In the shadow of one of the world’s best known clocks, in the shadow of a tower from which the chimes announce the passing of the hours and the days and the years, bells which herald news and mark new beginnings, Keith died, doing his duty and it was as if in that moment the clocks stopped
In moments as terrible as that it’s as though time stops as we try to catch up mentally with what’s just happened. It’s impossible to take in the full horror in a moment, the events of less than two minutes, two movements of those hands in which the injured lay and people were dying.
Keith’s death has affected all of us, in different ways and to different degrees. But for you, Michelle and Amy, that stopped moment in time took away your husband, your daddy. It took away a son, a brother, it took away a colleague and a friend and the friendly face of a friendly policemen at those gates with whom someone had just had a photo taken. A moment, the passing of the hands on the clock stole life and stole so much that we’d valued and thought was safe and secure, so much that’s at the heart of who we are as a nation.
The poet W H Auden describes so well the feeling of grief, of loss, ‘Stop all the clocks’. We don’t want time to move on, how can it when time has taken from us what we love. Grief is an agony deep in the heart of us, deep where love lies, that love we thought ‘would last forever’, that timeless love, killed in time.
Auden ends his poem with a cry of despair
‘nothing now can ever come to any good’
But we can’t allow that to be true, even though every instinct we have, the pain we bear, tells us that that is how it is, now that the clock moves on, we cannot allow it to be true that ‘nothing now can ever come to any good’.
Jesus is speaking to his friends. Time for them is moving on and they’re approaching the events that we’re remembering this week, the week when Christians remember the death of Jesus, the day we call Good Friday. In an Upper Room away from the crowds he washed their feet, the Master became the servant, to teach them how to love and then into their shock and amazement he gives them a new commandment
‘love one another as I have loved you.’
He then says something extraordinary.
‘No one has greater love than this, to lay down one’s life for one’s friends.’
Keith was doing his duty, doing what he always did. Then what happened happened. My instinct would’ve been to run away to save myself, to distance myself from the danger. Keith’s instinct was to run towards his assailant and in that act to lay down his life, for his friends, but for more than that, for much more than that.
Keith laid down his life for each one of us here, and each one of you who’ve lined the streets and filled the bridges of this city today, who kept vigil last night, who gathered in the Abbey last week, who laid flowers on Westminster Bridge and in Parliament Square, who’ve posted messages on social media, all who cried in front of their TVs, who listened in disbelief to their radios – we are those friends, known and unknown. He died for the politicians who represent us, he died for the democracy he was protecting, he died for the freedom we treasure. In a split second he made a decision, not to flee but to confront, and it cost him everything – and none of us will be the same again.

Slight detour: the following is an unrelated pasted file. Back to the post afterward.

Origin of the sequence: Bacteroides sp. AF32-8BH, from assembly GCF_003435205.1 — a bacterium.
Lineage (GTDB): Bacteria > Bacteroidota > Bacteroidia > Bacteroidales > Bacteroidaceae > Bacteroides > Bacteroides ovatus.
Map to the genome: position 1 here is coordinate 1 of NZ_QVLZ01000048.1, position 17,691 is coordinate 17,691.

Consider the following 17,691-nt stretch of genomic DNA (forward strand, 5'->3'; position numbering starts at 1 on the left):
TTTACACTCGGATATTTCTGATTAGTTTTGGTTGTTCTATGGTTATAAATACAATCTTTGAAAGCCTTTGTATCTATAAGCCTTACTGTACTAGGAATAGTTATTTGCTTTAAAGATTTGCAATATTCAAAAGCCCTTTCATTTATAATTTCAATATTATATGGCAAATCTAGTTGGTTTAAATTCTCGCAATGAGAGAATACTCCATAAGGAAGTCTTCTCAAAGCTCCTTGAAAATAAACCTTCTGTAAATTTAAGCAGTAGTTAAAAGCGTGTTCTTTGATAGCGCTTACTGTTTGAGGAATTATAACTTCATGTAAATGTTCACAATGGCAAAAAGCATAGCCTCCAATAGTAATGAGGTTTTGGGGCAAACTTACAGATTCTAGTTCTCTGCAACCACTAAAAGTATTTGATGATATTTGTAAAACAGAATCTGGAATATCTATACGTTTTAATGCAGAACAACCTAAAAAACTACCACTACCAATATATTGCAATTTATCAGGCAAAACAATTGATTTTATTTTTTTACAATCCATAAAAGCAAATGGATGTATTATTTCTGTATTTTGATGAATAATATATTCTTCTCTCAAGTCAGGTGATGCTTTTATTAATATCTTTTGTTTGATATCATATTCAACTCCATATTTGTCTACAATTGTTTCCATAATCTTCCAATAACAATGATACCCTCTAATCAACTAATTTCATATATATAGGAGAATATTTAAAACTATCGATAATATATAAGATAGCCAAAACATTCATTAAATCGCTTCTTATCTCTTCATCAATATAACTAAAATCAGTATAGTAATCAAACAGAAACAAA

There is no greater love than this.
This week we’ll remember Jesus being led to the place of crucifixion, a seemingly broken man. But our Anglo-Saxon forbears thought of him, pictured him, differently. A poem was written a thousand years ago, as if the cross itself were telling its story and in it the cross says
‘I saw then the Saviour of mankind hasten with great zeal, as if he wanted to climb up on me. There I did not dare, against the word of the Lord, bow or break, when I saw the corners of the earth tremble.’
Not a reluctant victim but a warrior saviour, ready to lay down his life for his friends, a heroic act like a person, like Keith, doing his duty in the split second when he could have saved himself.
‘Nothing now can ever come to any good’ says Auden and it must have seemed the same to Mary the mother of Jesus and his friends standing by the cross, watching, as time stopped and the corners of the earth trembled. ‘Nothing now can ever come to any good’ is something you may have thought, or may be feeling.
Auden has the answer though, except he skips over it in his grief
‘I thought that love would last forever: I was wrong.’
He wasn’t wrong, love does last forever. Your love for Keith will last forever and the act of supreme love that Keith performed in that split second before the clocks stopped, will last forever and it will bear fruit, fruit, as Jesus said to his friends, ‘fruit that will last’.
The Christian message and the message of Easter is timeless because it’s about eternity, the forever of God in which love and life and truth and hope and goodness and peace are always victorious. They tried to kill it all as they nailed him to the cross, there are those who wish to kill what we treasure and they think they can with random acts of terror and violence, here on our streets and in Paris, Nice, Munich, Stockholm, yesterday in Egypt and in so many places, but they can’t. Because love is stronger than hate and peace is mightier than war and life is the conqueror of death. That’s why we are Christians, because Jesus rose from the dead so that we might rise as well. The fruit of Easter is eternal life, beyond time, the forever love that we’re never wrong about.
And though we may not see it now, that supreme act of love that, in a split second, led Keith to act as he did, for each of us here, will bear fruit, fruit that will last. For evil to succeed all it takes is for a good man to do nothing. This good man did something, gave everything. Evil will not succeed – it has already been defeated.